Another and a more important factor that forms the basis of international trade and its growth is that international trade is gainful to the trading countries. The ultimate gains of international trade are: (a) a larger supply of goods and services, and (b) availability of goods and services at a lower price. This adds to the economic welfare of the country to the extent it depends on the material goods and services. This point will be discussed in detail in the forthcoming chapters. Here,
Introduction 3 this point can be explained with a simple two-country and one commodity model. Suppose there are two countries, A and B. Both of them produce and consume commodity X. Their demand and supply conditions are presented in Fig. 1.1. The right side and the left side of the diagram present the demand and supply curves of countries A and B in respect of commodity X, respectively. Note that the demand and supply conditions for commodity X are different in the two countries. In the absence of trade between them, industry X in country A will be in equilibrium at point EA as shown in the right half of the diagram. It means that country A will produce and consume PAEA of commodity X at price PA. On the other hand, industry X in country B will be in equilibrium at point EB in left half of the diagram. It means that country B will produce PBEB of commodity X at price PB.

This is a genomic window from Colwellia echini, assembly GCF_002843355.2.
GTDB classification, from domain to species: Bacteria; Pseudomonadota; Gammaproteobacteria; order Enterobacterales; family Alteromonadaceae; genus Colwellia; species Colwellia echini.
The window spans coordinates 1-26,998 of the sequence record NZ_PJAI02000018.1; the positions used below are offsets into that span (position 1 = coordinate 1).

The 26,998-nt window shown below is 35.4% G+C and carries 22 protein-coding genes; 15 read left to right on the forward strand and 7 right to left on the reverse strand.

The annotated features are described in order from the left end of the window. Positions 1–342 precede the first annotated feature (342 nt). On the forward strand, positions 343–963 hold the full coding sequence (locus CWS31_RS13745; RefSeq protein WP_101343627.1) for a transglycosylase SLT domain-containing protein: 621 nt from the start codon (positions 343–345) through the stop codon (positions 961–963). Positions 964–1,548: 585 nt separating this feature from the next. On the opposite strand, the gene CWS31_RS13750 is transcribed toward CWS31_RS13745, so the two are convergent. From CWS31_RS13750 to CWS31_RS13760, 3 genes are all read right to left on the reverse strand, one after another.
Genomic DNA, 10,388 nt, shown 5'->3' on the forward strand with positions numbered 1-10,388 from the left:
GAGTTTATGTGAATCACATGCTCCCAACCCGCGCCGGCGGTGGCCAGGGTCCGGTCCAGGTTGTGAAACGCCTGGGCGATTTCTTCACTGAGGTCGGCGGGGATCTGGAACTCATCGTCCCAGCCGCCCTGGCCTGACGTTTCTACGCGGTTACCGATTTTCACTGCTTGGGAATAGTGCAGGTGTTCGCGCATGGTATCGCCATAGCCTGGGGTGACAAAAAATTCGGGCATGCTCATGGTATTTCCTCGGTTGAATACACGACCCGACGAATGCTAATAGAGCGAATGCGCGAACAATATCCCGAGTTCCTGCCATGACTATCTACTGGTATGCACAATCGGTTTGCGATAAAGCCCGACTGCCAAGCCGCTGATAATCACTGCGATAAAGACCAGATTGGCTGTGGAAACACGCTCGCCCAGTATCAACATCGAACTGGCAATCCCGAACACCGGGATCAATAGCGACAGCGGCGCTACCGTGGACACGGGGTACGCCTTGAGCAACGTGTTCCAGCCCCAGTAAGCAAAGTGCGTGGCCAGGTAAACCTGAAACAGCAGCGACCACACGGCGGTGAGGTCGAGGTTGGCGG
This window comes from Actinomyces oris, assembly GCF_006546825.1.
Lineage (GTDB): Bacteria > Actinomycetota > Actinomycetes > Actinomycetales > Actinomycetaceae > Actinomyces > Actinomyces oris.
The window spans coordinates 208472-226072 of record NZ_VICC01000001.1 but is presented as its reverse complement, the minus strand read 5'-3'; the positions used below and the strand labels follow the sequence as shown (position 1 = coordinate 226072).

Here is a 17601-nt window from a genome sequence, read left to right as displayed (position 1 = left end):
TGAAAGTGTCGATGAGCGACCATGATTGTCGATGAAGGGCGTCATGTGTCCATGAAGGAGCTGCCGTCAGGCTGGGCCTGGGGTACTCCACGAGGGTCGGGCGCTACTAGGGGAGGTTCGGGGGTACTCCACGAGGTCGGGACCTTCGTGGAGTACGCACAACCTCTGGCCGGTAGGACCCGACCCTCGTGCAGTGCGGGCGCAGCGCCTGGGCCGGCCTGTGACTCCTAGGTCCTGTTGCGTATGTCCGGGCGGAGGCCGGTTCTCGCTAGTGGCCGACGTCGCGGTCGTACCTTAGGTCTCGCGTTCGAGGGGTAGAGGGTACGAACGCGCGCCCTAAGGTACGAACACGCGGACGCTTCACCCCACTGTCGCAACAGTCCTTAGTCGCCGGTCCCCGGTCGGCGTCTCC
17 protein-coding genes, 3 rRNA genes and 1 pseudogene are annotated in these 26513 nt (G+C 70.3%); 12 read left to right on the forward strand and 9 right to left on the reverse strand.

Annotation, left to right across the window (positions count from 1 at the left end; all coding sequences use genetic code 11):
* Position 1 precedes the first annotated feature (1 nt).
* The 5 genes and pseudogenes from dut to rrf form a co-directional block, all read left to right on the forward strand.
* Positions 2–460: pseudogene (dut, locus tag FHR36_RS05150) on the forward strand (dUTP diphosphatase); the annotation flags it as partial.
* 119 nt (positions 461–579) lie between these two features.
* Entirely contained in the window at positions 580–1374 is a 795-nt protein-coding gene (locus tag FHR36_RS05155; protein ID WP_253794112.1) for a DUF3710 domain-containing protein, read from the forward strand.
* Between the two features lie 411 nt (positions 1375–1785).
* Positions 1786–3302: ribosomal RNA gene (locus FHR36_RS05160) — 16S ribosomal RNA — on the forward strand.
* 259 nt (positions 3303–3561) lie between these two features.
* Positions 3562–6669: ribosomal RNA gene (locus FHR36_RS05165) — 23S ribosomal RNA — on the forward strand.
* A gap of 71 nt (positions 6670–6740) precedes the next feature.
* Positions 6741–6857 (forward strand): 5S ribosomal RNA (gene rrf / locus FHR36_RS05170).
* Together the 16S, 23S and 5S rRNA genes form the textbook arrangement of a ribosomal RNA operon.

Note that price of commodity X in country A, (i.e., PA) is much higher than that in country B (i.e., PB). The difference in the prices equals PBPA. This price difference is a sufficient reason for country A to import commodity X from country B, provided there is no trade barrier. Let us now see what happens when the two countries begin to trade commodity X.
When country A decides to import X from country B, its supply curve SA begins to shift rightward. As a result, price of commodity X begins to decrease in the domestic market of country A. As shown by the downward arrow.
What happens in country B? Country B is in equilibrium at point EB where its domestic supply equals its domestic demand. There is no exportable surplus. Therefore, country B will have to increase its production of X in order to generate exportable surplus. Given its supply curve, SB, when country B increases production of X, its cost of production begins to increase. This increases the supply price, as shown by the upward arrow. But, it is advantageous for country B to produce more and export to country A so long as cost of production is lower than that in country A.
The process of decrease and increase in price of X in country A and country B will continue until the price differential (P ~) is completely eliminated and price of X is settled at P. At price P, both countries attain equilibrium with respect to industry X. At price P, country A reaches a new equilibrium at point K where demand curve (D) intersects the new supply curve, SA which is composed of both domestic supply and imports. In country A,
Total supply of X = PK = PJ + JK
where PJ = domestic supply and JK = imports
Country B reaches its new equilibrium at point Q where its supply curve (SB) intersects total demand curve, DB. The total demand curve (DB) represents both domestic demand PR plus foreign demand, RQ. Note that RQ equals country B's export to country A and RQ = JK = A's imports. It means that in equilibrium position, B s exports are exactly equal to A s imports.